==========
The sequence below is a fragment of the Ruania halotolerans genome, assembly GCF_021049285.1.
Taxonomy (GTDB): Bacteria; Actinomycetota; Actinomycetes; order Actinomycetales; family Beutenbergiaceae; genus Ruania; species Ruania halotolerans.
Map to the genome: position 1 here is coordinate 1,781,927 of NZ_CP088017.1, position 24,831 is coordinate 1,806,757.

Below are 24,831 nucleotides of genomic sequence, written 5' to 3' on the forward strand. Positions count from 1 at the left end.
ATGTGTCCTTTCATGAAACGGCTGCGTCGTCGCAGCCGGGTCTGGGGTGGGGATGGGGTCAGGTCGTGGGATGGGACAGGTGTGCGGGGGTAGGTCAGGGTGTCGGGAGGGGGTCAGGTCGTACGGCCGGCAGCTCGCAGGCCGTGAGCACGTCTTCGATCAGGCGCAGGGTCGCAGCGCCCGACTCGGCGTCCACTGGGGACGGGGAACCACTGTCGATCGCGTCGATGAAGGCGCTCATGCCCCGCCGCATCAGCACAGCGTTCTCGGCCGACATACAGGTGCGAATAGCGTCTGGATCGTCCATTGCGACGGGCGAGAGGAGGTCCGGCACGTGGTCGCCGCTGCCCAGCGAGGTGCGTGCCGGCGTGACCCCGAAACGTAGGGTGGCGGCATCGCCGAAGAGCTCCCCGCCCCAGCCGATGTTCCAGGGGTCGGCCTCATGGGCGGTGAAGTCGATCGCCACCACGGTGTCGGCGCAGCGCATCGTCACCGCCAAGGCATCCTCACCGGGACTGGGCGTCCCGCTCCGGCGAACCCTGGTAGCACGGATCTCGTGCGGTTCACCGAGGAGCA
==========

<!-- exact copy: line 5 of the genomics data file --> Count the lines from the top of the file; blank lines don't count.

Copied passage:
ATGTGTCCTTTCATGAAACGGCTGCGTCGTCGCAGCCGGGTCTGGGGTGGGGATGGGGTCAGGTCGTGGGATGGGACAGGTGTGCGGGGGTAGGTCAGGGTGTCGGGAGGGGGTCAGGTCGTACGGCCGGCAGCTCGCAGGCCGTGAGCACGTCTTCGATCAGGCGCAGGGTCGCAGCGCCCGACTCGGCGTCCACTGGGGACGGGGAACCACTGTCGATCGCGTCGATGAAGGCGCTCATGCCCCGCCGCATCAGCACAGCGTTCTCGGCCGACATACAGGTGCGAATAGCGTCTGGATCGTCCATTGCGACGGGCGAGAGGAGGTCCGGCACGTGGTCGCCGCTGCCCAGCGAGGTGCGTGCCGGCGTGACCCCGAAACGTAGGGTGGCGGCATCGCCGAAGAGCTCCCCGCCCCAGCCGATGTTCCAGGGGTCGGCCTCATGGGCGGTGAAGTCGATCGCCACCACGGTGTCGGCGCAGCGCATCGTCACCGCCAAGGCATCCTCACCGGGACTGGGCGTCCCGCTCCGGCGAACCCTGGTAGCACGGATCTCGTGCGGTTCACCGAGGAGCA